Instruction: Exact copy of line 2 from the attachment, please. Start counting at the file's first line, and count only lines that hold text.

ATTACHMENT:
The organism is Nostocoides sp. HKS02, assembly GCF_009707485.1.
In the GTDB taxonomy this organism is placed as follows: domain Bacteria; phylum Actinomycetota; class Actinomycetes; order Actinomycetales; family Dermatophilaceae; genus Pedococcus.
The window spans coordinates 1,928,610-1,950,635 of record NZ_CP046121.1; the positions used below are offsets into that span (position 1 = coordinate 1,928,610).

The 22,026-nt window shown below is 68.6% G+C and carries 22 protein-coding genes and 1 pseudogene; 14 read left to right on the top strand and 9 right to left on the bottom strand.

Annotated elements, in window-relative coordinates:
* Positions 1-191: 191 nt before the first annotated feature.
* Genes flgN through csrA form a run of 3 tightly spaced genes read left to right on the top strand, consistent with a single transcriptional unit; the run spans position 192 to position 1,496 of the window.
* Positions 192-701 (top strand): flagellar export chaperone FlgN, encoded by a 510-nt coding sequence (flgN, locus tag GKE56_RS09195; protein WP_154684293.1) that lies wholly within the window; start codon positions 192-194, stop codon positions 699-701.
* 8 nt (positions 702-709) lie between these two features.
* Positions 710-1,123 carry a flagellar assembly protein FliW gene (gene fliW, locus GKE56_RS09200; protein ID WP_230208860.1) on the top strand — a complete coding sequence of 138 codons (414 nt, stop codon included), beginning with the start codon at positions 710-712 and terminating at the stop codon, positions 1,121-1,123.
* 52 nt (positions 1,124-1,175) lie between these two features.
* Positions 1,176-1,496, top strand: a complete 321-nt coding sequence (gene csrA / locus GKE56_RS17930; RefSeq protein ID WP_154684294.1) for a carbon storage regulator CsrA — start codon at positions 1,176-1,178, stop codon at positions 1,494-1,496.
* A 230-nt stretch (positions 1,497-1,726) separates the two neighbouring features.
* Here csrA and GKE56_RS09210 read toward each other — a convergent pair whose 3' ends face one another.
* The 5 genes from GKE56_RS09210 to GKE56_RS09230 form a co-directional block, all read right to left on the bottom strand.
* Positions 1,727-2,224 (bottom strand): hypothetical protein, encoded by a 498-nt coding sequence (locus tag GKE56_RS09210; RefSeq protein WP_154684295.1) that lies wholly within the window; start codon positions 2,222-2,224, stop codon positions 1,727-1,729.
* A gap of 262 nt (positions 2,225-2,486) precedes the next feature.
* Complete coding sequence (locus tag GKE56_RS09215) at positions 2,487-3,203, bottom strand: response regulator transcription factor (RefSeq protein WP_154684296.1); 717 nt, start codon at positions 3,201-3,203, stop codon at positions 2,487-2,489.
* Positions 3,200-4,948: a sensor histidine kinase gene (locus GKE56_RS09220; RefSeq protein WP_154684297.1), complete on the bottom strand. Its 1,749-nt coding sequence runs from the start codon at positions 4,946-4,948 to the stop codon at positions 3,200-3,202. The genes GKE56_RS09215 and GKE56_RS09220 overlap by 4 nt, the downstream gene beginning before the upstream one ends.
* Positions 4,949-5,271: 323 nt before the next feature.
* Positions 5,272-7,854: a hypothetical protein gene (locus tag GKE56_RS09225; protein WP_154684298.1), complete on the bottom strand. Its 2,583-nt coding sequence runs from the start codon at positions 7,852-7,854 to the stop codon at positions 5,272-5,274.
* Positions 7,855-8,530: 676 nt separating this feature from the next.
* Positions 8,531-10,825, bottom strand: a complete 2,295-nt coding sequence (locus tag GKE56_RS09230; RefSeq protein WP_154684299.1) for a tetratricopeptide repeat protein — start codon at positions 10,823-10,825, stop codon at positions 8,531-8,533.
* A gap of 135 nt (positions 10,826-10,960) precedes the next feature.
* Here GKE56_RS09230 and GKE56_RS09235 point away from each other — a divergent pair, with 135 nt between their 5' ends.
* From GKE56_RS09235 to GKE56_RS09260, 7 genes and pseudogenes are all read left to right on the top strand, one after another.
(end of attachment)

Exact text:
In the GTDB taxonomy this organism is placed as follows: domain Bacteria; phylum Actinomycetota; class Actinomycetes; order Actinomycetales; family Dermatophilaceae; genus Pedococcus.